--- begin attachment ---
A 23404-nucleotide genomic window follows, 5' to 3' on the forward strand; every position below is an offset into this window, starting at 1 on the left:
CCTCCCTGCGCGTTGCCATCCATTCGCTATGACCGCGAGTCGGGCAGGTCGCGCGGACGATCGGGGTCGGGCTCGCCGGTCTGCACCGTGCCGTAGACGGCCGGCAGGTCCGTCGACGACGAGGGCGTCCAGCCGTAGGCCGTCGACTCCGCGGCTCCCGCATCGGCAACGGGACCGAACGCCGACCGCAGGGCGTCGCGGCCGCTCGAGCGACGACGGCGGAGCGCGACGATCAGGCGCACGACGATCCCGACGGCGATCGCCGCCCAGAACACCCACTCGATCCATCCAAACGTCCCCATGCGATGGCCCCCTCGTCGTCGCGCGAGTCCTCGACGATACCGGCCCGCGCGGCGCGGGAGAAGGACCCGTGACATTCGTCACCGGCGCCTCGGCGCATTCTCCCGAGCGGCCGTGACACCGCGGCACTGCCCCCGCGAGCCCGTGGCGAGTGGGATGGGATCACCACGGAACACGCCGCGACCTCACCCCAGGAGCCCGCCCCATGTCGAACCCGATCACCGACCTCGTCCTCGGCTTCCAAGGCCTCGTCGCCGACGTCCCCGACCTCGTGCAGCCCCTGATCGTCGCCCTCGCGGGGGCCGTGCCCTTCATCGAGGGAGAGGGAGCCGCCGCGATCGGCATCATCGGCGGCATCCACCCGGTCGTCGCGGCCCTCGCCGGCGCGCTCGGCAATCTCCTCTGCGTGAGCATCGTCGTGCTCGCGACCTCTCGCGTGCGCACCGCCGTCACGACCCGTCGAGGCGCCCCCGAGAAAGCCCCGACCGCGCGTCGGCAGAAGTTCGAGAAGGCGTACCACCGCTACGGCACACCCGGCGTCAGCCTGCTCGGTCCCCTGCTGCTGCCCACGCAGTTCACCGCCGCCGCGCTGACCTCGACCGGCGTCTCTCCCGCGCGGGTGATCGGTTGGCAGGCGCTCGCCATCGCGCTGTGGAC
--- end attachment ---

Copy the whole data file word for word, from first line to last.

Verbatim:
A 23404-nucleotide genomic window follows, 5' to 3' on the forward strand; every position below is an offset into this window, starting at 1 on the left:
CCTCCCTGCGCGTTGCCATCCATTCGCTATGACCGCGAGTCGGGCAGGTCGCGCGGACGATCGGGGTCGGGCTCGCCGGTCTGCACCGTGCCGTAGACGGCCGGCAGGTCCGTCGACGACGAGGGCGTCCAGCCGTAGGCCGTCGACTCCGCGGCTCCCGCATCGGCAACGGGACCGAACGCCGACCGCAGGGCGTCGCGGCCGCTCGAGCGACGACGGCGGAGCGCGACGATCAGGCGCACGACGATCCCGACGGCGATCGCCGCCCAGAACACCCACTCGATCCATCCAAACGTCCCCATGCGATGGCCCCCTCGTCGTCGCGCGAGTCCTCGACGATACCGGCCCGCGCGGCGCGGGAGAAGGACCCGTGACATTCGTCACCGGCGCCTCGGCGCATTCTCCCGAGCGGCCGTGACACCGCGGCACTGCCCCCGCGAGCCCGTGGCGAGTGGGATGGGATCACCACGGAACACGCCGCGACCTCACCCCAGGAGCCCGCCCCATGTCGAACCCGATCACCGACCTCGTCCTCGGCTTCCAAGGCCTCGTCGCCGACGTCCCCGACCTCGTGCAGCCCCTGATCGTCGCCCTCGCGGGGGCCGTGCCCTTCATCGAGGGAGAGGGAGCCGCCGCGATCGGCATCATCGGCGGCATCCACCCGGTCGTCGCGGCCCTCGCCGGCGCGCTCGGCAATCTCCTCTGCGTGAGCATCGTCGTGCTCGCGACCTCTCGCGTGCGCACCGCCGTCACGACCCGTCGAGGCGCCCCCGAGAAAGCCCCGACCGCGCGTCGGCAGAAGTTCGAGAAGGCGTACCACCGCTACGGCACACCCGGCGTCAGCCTGCTCGGTCCCCTGCTGCTGCCCACGCAGTTCACCGCCGCCGCGCTGACCTCGACCGGCGTCTCTCCCGCGCGGGTGATCGGTTGGCAGGCGCTCGCCATCGCGCTGTGGAC